Bred from new age mysticism and the dark embers of life comes Dol Ikara's debut EP, Obsidian Ritual. Baptized in her moniker, Claire Roddy pulls her teachings in music from the University of Edinburgh in Scotland and etches the lifeline of memories through poetry that engulfs the entirety of the debut — and for the Los Angeles-based artist these two halves sit well within the Gothic subculture. Yet, the 6-track collection is more than a simple nudge towards the Goth sphere, but an articulated craftsmanship of troublesome waters once traveled with a Zen undertone. kara then carves her own clarity from fragmented words, ethereal waves, and post-punk stylings that while are beautiful, at times may muddle the EP's own clarity.
Dishing out only two singles before her debut, the direction the artist would showcase for this project seemed to be uncertain. Last year held a spectacular soundscape on "White Queen" which illustrated Dol Ikar as a voice who wasn't afraid to mess with heavy connotations and sounds, knocking on the door of the tangibly disturbed. The strength of this track resulted as an isolated confinement that could very well allude to a separate stage on the artist's upcoming full-length to follow in the coming year.
For Obsidian Ritual, though, the taste was served with "Sparrow." A gothabilly-inspo recital that casually flaunted on the EP, but brewed with empowerment on its own. Lines such as "deep in a history, cauldrons and curtains and crowns" became subdued throughout the ominous instrumentation, subsequently leading towards a more appreciative stance for the track's production. Justly demonstrating Dol Ikara doesn't recite her penned lines, but relives them better on a multi-sensory field, heard prominently on "Idyllic."
Peeling back the singles, Obsidian Ritual goes through the motions. Rather than simply setting one dark mood, Dol Ikara's tracks seek relief and inflict pain. "Bon Road" opens the EP to a very broad atmosphere and thematic score. It reads naturally and flows with the same poise, a design that allows Roddy to bare more than one genre. Showing its teeth briefly with a furious guitar scuzz as the outro, the juxtaposition of vocals becomes a personal favorite.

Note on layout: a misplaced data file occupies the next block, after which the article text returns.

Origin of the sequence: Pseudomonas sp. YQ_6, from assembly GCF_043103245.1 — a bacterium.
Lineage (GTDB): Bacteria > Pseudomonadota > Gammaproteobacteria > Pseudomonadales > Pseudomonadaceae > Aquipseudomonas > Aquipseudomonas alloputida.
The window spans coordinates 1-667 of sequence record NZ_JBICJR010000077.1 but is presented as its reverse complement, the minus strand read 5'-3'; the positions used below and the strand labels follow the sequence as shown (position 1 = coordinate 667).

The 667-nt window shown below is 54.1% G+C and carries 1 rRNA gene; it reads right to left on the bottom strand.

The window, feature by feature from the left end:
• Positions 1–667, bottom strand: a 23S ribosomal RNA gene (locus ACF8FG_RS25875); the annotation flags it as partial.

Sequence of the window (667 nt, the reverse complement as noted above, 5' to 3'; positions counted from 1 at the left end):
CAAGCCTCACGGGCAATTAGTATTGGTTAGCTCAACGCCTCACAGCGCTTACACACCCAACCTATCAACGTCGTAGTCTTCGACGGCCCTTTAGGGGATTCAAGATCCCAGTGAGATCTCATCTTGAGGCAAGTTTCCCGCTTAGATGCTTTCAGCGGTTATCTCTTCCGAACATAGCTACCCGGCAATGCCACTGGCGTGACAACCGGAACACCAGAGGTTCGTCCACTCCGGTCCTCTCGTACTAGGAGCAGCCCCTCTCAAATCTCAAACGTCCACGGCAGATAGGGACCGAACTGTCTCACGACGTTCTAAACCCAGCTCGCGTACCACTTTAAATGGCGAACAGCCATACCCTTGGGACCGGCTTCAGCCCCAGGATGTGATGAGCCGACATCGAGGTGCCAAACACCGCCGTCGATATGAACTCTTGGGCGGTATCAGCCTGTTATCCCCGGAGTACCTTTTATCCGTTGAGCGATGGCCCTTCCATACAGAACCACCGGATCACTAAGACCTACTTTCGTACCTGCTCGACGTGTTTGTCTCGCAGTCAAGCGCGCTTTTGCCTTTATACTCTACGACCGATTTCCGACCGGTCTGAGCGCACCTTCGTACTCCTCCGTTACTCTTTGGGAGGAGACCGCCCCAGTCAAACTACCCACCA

"Black Flower" then follows and comes as a hypnotic confidence. Guitar patterns lean towards the psych-rock genre to overpower any wind of darker shaded context, but we still can catch wind of Roddy's "sinful whisper" that elevates curiosity. Vivid in her execution, despite coloring in the lines with variants of black and gray, these consistent and contrasting details harmonize each track together.
Horror-punk waves fitting lead into "Residual" which are guided with a heavy bass welcoming. There's persistence in the track, almost a lingering, as a result of a slow build. Tribal, bass drum kicks add to the ritualistic ceremony and peak within the final stretch. The small window of audible frustration showers "Residual" with the perfect amount of doom that I wish I could bathe in, similar to its closer "Stone Towers."
The 6-minute waltz of "Stone Towers" romanticizes what Obsidian Ritual contains. Each goth-rock lick and aged, theatrical chord resurfaces for a final curtain call. Roddy's vocal range caters to the myriad of moods embodied on the track. Aside from the melodic nature that speeds up time, here we find Roddy's strongest portrayal. It feels complete in its classical telling from the beginning to the last bewitching key compared to other tracks.
As the obsidian stone calls for a better understanding of one's self, Dol Ikara creates her own healing sphere. Materializing her own light and dark that caters to a gloomy, and sensual palette, the artist's debut is strong. Opening the door to a multitude of avant-garde sounds yet to be utilized, there's an obvious enchanting glow from Dol Ikara.
Be sure to catch her live in Los Angeles, September 9 at Zebulon supporting Rain Phoenix's residency.